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Taiwan begins 3-day mourning period after typhoon

Written By vibykhmer on Saturday, August 22, 2009 | 12:28 AM


Taiwan's President Ma Ying-jeou hugs the relative, dressed in a traditional funeral gown, of a victim of Typhoon Morakot during a visit to the destroyed village of Shiao Lin, in southern Taiwan, Wednesday Aug. 19, 2009. During his visit, victims on Wednesday berated Taiwan's president over his slow response to Typhoon Morakot, while two more senior officials offered to resign as anger against the government mounted. (AP Photo)

Soldiers carry the body of a victim near the site of a major landslide caused by Typhoon Morakot which destroyed the mountain village of Hsiao Lin in Kaohsiung county, southern Taiwan August 19, 2009. REUTERS/Stringer

Taiwan soldiers carry an injured person to a typhoon rescue centre in the town of Chiashien in Kaohsiung county, southern Taiwan. A political storm surrounding Taiwan's Typhoon Morakot gained force as the defence minister and cabinet secretary offered to resign over the government's slow response. (AFP/Peter Parks)

Taiwan soldiers clean up a damaged road following Typhoon Morakot in Chuchi, Chiayi County, southern Taiwan August 20, 2009. REUTERS/Taiwan Military News Agency/Handout

A soldier smells the ground while looking for the bodies of flood victims in the mudslide-affected village of Sinkai, following Typhoon Morakot in Kaohsiung County, southern Taiwan August 17, 2009. REUTERS/Stringer

Taiwan soldiers rest inbetween assisting with a cleanup operation following Typhoon Morakot, in the town of Chiashien in southern Taiwan's Kaohsiung county. More than 460 people were missing nearly two weeks after Typhoon Morakot hit Taiwan, unleashing floods and mudslides that left more than 150 confirmed dead, emergency officials said Friday. (AFP/Peter Parks)

Taiwan soldiers help to clean up a street covered with mud following Typhoon Morakot in Linbian, Pingtung County, southern Taiwan August 20, 2009. REUTERS/Taiwan Military News Agency/Handout

Soldiers search for bodies on a street covered with mud, following Typhoon Morakot in Liugui, Pingtung County, southern Taiwan August 21, 2009. More than 600 people were listed dead or missing in Taiwan on Friday after one of the island's worst typhoons as the military began digging up bodies buried deep under rocks and mud. REUTERS/Taiwan Military News Agency/Handout

By PETER ENAV, Associated Press Writer

TAIPEI, Taiwan – Taiwan began a three-day mourning period to remember the victims of Typhoon Morakot on Saturday, two weeks after the island's worst weather disaster in 50 years devastated its mountainous south.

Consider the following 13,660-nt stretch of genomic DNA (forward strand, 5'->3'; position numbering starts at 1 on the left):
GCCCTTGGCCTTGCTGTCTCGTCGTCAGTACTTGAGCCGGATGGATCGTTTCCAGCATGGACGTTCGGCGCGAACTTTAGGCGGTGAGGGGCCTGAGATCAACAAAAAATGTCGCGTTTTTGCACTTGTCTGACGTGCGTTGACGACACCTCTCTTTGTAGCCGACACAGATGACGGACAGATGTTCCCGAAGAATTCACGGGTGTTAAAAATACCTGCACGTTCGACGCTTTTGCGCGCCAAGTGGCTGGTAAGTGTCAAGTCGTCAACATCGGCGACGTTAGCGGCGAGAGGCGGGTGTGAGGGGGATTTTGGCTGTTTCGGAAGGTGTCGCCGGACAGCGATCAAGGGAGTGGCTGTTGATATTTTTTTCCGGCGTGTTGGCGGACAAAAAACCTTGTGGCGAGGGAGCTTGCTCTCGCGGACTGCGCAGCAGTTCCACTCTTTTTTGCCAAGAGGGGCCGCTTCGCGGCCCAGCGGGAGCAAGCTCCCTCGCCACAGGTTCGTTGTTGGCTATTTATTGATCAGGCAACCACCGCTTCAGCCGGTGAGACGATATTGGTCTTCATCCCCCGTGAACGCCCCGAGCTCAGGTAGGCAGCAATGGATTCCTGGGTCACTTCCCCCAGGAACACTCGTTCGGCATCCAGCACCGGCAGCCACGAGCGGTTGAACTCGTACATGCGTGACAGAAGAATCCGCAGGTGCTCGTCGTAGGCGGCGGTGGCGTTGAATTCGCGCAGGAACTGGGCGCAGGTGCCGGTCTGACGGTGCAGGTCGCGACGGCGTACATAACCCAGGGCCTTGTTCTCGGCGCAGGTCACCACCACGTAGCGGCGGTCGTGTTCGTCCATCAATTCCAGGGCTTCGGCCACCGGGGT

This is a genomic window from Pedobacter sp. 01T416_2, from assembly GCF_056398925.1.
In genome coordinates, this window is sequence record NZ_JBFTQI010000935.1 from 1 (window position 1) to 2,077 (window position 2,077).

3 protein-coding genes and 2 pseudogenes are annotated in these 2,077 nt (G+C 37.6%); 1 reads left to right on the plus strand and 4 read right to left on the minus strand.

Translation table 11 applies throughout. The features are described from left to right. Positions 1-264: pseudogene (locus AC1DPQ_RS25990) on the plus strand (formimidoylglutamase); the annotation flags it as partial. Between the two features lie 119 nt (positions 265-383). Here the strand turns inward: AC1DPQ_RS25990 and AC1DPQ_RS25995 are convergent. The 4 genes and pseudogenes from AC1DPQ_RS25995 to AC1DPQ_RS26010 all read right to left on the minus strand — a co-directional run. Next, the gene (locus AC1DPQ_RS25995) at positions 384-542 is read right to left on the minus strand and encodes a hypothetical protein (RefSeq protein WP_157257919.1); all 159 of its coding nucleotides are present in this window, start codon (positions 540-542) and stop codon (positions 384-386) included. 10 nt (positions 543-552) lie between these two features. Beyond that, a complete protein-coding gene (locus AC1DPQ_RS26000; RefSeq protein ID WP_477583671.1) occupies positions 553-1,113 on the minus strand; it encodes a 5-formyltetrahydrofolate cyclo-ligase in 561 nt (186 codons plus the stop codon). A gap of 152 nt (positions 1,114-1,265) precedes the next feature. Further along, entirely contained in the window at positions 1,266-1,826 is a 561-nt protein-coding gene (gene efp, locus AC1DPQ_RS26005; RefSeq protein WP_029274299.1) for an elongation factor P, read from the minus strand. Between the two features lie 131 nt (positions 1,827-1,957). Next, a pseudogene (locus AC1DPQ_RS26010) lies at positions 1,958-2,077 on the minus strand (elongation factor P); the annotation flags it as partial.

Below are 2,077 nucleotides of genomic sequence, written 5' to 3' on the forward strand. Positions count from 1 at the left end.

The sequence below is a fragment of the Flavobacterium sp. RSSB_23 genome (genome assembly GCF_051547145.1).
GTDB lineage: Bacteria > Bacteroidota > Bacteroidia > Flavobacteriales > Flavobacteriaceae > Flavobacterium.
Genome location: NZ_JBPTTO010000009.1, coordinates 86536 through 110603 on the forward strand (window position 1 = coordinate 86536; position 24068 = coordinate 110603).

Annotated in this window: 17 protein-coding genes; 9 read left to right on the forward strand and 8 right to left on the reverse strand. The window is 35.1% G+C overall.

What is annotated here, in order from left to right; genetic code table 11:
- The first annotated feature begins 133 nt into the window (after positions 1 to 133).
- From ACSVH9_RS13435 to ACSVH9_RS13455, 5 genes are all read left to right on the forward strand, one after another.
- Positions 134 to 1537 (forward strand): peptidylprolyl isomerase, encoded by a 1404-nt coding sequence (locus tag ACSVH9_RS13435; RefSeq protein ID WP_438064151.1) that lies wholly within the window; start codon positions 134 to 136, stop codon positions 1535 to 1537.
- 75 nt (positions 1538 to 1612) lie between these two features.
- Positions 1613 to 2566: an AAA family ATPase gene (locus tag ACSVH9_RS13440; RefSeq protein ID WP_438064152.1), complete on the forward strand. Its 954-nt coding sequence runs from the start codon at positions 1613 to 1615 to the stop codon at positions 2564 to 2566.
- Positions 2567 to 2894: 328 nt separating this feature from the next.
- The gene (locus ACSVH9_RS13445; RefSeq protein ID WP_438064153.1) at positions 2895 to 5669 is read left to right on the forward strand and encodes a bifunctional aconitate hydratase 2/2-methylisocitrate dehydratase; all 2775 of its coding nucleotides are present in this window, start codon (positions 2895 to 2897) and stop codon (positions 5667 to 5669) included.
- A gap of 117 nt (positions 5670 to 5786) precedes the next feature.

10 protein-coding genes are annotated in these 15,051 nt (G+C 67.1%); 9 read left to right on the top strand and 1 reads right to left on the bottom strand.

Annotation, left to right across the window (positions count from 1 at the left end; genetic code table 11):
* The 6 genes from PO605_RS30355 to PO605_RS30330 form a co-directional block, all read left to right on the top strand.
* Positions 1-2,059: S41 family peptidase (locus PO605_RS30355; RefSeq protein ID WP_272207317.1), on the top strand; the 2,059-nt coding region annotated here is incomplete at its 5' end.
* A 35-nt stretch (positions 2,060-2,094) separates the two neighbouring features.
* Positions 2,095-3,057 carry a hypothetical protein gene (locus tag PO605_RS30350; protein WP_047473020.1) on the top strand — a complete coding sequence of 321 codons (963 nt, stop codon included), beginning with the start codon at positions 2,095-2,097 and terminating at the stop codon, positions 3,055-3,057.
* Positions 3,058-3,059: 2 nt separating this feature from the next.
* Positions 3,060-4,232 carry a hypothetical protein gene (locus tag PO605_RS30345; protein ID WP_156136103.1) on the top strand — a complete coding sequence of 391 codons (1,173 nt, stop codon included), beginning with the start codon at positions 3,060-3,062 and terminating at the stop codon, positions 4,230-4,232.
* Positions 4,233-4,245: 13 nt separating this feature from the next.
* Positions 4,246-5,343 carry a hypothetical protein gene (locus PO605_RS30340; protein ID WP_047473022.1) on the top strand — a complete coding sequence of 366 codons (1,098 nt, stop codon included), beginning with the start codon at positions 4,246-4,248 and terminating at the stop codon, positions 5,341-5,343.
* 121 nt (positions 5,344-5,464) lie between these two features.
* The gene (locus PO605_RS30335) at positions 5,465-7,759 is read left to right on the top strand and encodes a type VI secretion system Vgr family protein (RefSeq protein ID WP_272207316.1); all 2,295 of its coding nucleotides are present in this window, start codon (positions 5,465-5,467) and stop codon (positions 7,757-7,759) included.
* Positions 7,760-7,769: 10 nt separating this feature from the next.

The storm took at least 500 lives and caused more than $2 billion in property damage. It triggered landslides and widespread flooding that trapped thousands of people in remote villages for days.

Early Saturday flags around Taiwan were lowered to half staff, and government officials attended religious events paying homage to the storm victims.

Since the full dimensions of the Morakot disaster became clear about 12 days ago, President Ma-Ying-jeou has struggled to assuage widespread anger over the government's slow response.

His approval rating has now dropped to below 20 percent — a 30 percent decline in only three months — amid an almost daily battering in Taiwan's hypercritical media — including in outlets normally friendly to the administration.

The Liberty Times — which normally supports the opposition — published details on Saturday of the $110 Japanese meal enjoyed by Ma's economic minister on the first day of a massive rescue operation aimed at saving the lives of thousands of flood-stranded villagers.

Three other senior officials — the vice-foreign minister, the defense minister and the Cabinet secretary-general — have already offered to resign, their reputations pummeled by a growing perception that the government was either indifferent to the fate of Morakot's victims or incapable of offering them succor.

Ma has been visiting hard-hit areas in the south over the past two days, bowing before the families of the dead and promising that a planned $3 billion reconstruction program will be carried out with exemplary efficiency.

A major question now facing Ma is how quickly he will be able to reverse the considerable political damage he has sustained and get back to dealing with the signature enterprise of his presidency — improving relations with rival China, from which Taiwan split amid civil war in 1949.

In his 15 months in office, Ma has reversed the pro-independence policies of his predecessor, moving rapidly to link Taiwan's economy with that of the mainland, and even speaking of a peace treaty between the sides.

So far the pro-independence opposition has been cautious about raising the issue of whether someone whose leadership has been so badly wounded can be counted on to effectively manage the complex and politically sensitive China opening.

Ma himself appeared to address the issue at a press conference on Tuesday, saying management of China ties is unrelated to Morakot and the difficult questions it raises.

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